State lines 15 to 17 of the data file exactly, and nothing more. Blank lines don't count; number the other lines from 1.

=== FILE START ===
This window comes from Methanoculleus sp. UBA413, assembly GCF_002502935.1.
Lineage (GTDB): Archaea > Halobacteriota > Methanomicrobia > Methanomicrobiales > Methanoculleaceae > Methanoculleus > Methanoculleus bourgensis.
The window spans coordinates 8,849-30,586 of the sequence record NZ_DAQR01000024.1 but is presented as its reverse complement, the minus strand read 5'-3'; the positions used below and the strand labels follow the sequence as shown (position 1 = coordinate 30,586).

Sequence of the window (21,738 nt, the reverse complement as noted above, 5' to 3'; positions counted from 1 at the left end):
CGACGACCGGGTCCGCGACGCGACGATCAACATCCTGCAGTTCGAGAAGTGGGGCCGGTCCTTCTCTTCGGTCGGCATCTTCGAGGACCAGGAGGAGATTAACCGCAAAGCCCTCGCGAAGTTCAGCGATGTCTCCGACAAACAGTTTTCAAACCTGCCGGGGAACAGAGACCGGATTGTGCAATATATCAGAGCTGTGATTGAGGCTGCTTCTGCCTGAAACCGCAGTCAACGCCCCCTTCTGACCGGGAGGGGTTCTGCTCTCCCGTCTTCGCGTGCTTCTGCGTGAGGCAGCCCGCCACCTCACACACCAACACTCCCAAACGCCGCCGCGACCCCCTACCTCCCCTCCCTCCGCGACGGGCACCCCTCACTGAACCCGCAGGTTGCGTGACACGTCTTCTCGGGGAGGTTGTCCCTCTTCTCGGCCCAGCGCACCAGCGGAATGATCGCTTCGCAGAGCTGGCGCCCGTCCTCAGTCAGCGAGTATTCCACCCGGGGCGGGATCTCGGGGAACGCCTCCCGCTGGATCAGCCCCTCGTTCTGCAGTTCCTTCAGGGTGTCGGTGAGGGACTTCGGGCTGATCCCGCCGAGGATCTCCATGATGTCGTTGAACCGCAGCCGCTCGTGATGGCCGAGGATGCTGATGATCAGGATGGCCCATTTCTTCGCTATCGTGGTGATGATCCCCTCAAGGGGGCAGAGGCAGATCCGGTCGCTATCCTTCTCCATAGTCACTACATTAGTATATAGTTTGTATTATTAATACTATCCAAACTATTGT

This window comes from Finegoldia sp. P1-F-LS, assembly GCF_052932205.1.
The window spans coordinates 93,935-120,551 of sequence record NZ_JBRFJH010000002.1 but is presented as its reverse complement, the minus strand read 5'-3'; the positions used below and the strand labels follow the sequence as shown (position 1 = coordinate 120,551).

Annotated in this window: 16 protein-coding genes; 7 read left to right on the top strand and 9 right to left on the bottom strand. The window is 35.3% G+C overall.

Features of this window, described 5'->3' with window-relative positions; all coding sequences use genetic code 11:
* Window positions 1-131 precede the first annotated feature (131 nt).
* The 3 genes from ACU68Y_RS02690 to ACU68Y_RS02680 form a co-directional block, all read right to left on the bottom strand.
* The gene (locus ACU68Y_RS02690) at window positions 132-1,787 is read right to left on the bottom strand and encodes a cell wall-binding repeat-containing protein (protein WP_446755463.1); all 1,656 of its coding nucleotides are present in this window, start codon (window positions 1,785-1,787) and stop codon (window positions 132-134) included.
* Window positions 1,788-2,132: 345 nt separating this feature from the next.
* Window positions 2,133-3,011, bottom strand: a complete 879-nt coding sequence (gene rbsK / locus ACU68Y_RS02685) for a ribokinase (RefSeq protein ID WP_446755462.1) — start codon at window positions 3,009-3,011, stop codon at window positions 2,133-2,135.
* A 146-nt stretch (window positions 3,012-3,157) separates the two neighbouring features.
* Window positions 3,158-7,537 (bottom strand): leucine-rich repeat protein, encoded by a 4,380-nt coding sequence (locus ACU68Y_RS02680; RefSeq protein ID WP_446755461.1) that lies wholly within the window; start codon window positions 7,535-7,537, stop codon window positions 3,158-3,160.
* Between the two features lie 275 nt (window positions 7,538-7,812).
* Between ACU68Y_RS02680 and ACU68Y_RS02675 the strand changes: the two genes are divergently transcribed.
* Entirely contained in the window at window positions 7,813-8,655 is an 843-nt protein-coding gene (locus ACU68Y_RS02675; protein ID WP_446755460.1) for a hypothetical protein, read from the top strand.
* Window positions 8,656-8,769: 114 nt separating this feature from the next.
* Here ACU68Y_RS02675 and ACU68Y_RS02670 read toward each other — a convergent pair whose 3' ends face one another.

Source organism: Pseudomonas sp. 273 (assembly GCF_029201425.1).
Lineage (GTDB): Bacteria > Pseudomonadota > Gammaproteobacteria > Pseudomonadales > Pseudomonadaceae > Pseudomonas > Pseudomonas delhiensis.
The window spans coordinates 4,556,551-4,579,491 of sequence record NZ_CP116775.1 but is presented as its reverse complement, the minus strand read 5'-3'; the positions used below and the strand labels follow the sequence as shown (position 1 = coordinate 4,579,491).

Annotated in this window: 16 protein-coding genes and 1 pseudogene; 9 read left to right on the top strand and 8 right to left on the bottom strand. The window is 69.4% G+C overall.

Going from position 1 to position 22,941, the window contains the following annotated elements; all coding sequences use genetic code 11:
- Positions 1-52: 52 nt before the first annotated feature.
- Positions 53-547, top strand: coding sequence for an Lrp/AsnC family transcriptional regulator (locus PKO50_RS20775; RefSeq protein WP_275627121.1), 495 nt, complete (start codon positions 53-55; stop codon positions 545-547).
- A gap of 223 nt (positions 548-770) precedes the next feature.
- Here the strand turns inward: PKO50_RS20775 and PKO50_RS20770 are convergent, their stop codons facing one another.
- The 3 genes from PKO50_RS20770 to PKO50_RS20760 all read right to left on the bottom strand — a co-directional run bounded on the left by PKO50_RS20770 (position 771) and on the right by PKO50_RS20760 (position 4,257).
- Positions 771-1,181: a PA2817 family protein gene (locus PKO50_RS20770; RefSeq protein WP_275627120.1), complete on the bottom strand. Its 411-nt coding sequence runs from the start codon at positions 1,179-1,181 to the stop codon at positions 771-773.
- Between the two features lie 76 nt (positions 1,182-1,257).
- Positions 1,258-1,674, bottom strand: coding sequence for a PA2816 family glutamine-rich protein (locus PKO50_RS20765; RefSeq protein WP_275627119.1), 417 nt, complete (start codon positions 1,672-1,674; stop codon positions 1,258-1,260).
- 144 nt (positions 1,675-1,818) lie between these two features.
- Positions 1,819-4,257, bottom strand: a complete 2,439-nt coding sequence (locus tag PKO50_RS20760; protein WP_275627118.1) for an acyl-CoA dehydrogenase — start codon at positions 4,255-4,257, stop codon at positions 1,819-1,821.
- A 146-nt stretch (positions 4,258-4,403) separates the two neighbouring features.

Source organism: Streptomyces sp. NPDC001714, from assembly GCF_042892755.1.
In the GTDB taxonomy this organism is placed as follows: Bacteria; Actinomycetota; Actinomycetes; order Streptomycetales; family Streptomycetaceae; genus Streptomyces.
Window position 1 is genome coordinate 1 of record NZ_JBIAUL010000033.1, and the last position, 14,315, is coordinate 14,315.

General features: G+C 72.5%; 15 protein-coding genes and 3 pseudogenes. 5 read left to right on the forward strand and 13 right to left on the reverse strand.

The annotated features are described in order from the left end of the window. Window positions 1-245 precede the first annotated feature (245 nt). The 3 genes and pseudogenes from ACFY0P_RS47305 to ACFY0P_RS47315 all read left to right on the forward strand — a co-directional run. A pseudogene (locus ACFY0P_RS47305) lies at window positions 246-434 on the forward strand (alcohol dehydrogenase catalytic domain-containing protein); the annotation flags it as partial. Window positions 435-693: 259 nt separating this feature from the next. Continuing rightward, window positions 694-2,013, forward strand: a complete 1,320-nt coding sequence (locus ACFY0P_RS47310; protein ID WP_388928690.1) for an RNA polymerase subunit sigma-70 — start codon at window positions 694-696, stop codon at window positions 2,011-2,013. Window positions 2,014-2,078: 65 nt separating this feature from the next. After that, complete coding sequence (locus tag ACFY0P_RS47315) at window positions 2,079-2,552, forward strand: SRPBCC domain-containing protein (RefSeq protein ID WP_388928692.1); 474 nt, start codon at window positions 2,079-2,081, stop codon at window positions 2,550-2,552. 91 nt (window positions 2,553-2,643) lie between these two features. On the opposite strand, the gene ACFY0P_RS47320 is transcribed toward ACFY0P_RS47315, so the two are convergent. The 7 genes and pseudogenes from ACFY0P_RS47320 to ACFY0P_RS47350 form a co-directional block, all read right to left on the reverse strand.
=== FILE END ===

* A 146-nt stretch (window positions 3,012-3,157) separates the two neighbouring features.
* Window positions 3,158-7,537 (bottom strand): leucine-rich repeat protein, encoded by a 4,380-nt coding sequence (locus ACU68Y_RS02680; RefSeq protein ID WP_446755461.1) that lies wholly within the window; start codon window positions 7,535-7,537, stop codon window positions 3,158-3,160.
* Between the two features lie 275 nt (window positions 7,538-7,812).